But this made me wonder about the Yon piece again. Upon re-reading Yon's article, the only non-independent embed request that gets turned down is for a photographer from the VFW magazine. But Fumento's article includes this bit:

What leads the embeds into the most dangerous parts of Iraq is the glaring gap between the reality of the war and the virtuality emanating from the hotels of the IZ. One of them made this point quite forcefully in a recent column. Jerry Newberry, communications director for the Veterans of Foreign Wars and a Vietnam Army vet, wrote in a September column just before heading off for Afghanistan and then Iraq: "For the most part, the wars being fought by our people in Afghanistan and Iraq - their successes, heroism, and valor - [are] reported by some overpaid, makeup-wearing talking heads, sitting on their fat rear-ends in an air-conditioned hotel. They rely on Iraqi stringers to bring the stuff to them and then call it reporting."
So what gives? Michael Yon's dedication to both reporting and to the US war effort are beyond question. I don't know as much about Fumento, but there is no reason to doubt what he's saying either. So why has one VFW affiliated embed been approved and another turned down? The man who was turned down was Walt Gaya, Iraq II combat verteran turned photographer. Gaya suffered injuries to his left eye during a patrol in Mosul. According to an AP article which Michael Yon links to:

On a routine patrol last July in Mosul, with his trusty Leica camera wedged among the gear in his backpack, a roadside bomb ripped open the hull of Gaya's Stryker combat vehicle, wounding all nine men inside.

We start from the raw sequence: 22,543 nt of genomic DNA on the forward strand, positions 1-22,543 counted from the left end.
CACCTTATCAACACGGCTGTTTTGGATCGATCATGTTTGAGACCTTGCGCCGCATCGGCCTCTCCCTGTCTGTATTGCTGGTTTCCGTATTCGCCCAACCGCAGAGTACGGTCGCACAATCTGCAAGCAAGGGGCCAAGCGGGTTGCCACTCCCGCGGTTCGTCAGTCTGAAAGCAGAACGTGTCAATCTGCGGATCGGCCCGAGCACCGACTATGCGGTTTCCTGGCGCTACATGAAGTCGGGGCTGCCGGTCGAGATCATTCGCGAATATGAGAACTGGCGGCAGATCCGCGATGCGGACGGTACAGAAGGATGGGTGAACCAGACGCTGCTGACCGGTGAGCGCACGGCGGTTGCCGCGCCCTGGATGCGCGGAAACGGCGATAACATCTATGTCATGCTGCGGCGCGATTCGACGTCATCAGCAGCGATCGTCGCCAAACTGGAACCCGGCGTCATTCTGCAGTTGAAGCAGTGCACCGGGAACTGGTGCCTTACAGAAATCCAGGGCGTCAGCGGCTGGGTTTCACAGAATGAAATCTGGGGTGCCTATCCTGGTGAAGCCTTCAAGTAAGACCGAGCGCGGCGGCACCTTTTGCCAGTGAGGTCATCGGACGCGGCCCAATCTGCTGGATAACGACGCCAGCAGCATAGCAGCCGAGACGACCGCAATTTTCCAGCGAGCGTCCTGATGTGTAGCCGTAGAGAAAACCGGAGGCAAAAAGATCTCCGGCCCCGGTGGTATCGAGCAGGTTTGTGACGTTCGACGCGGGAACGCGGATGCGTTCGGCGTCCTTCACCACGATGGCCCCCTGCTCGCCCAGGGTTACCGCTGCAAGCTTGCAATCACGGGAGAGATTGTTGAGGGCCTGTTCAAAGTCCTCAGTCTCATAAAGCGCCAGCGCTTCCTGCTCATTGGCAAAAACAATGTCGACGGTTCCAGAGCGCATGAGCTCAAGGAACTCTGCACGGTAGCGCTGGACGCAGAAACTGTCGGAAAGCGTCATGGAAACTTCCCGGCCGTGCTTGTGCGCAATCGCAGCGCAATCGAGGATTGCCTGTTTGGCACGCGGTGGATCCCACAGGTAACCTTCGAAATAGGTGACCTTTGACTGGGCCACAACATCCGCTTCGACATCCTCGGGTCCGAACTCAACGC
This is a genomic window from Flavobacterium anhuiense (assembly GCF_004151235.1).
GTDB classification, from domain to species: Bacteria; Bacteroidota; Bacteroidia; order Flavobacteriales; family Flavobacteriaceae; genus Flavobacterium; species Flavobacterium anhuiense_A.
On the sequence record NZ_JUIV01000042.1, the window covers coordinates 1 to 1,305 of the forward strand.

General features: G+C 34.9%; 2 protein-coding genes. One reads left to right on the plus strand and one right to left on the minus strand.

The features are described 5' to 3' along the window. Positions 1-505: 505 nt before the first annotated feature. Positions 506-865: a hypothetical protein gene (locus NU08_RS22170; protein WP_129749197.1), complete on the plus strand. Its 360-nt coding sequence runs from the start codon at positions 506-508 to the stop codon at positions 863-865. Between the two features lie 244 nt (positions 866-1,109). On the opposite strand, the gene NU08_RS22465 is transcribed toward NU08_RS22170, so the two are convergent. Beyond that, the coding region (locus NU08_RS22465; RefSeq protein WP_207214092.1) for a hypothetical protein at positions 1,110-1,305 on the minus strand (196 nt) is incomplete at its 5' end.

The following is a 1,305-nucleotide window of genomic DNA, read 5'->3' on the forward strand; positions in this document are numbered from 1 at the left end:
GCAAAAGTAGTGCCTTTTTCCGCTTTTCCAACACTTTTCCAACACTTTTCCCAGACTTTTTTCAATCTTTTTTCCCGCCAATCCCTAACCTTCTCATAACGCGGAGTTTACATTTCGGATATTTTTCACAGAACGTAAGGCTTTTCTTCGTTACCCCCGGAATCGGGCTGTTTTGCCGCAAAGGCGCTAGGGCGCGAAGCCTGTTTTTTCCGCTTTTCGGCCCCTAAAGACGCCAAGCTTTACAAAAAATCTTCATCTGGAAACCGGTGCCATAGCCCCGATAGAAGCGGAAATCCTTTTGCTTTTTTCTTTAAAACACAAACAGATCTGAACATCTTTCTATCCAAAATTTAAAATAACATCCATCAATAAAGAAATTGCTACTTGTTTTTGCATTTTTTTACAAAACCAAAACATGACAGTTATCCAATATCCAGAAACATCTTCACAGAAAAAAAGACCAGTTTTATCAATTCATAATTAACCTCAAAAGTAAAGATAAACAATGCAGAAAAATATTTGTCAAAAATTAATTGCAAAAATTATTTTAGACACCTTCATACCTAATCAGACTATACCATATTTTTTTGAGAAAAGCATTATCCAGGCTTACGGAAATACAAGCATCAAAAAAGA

Gaya felt his leg throbbing as he helped the others escape the 19-ton vehicle. Shrapnel had torn through his leg and shredded a knee ligament. Then he felt a sharp pain in his left eye. His vision began to blur....

After the explosion, doctors stitched up Gaya's left eye, which had been pierced by a bomb fragment. He was fortunate, they told him, that his eye had not lost all its internal fluid, which likely would have led to its permanent collapse.

But the vision remains impaired -- he can only make out shapes and light and billboard-size letters, he said. At this point, Gaya is considering a cornea transplant.

[It's unclear when this article was written, but it appears to have been filed sometime in the latter half of 2005. That seems likely after having read Yon's May 30, 2006 article about Gaya.]
I haven't found anything further indicating that Gaya's vision has improved. I'm wondering if that may have been a reason that Gaya's embed requests were denied, despite having separate requests from the 4th Infantry Division to embed with them and from Brig. General Dana Pittard to embed with military training teams. This wouldn't make it a GOOD reason, as the units and soldiers involved would know what about Gaya's impairment and whether that would be a serious issue, as would Gaya himself.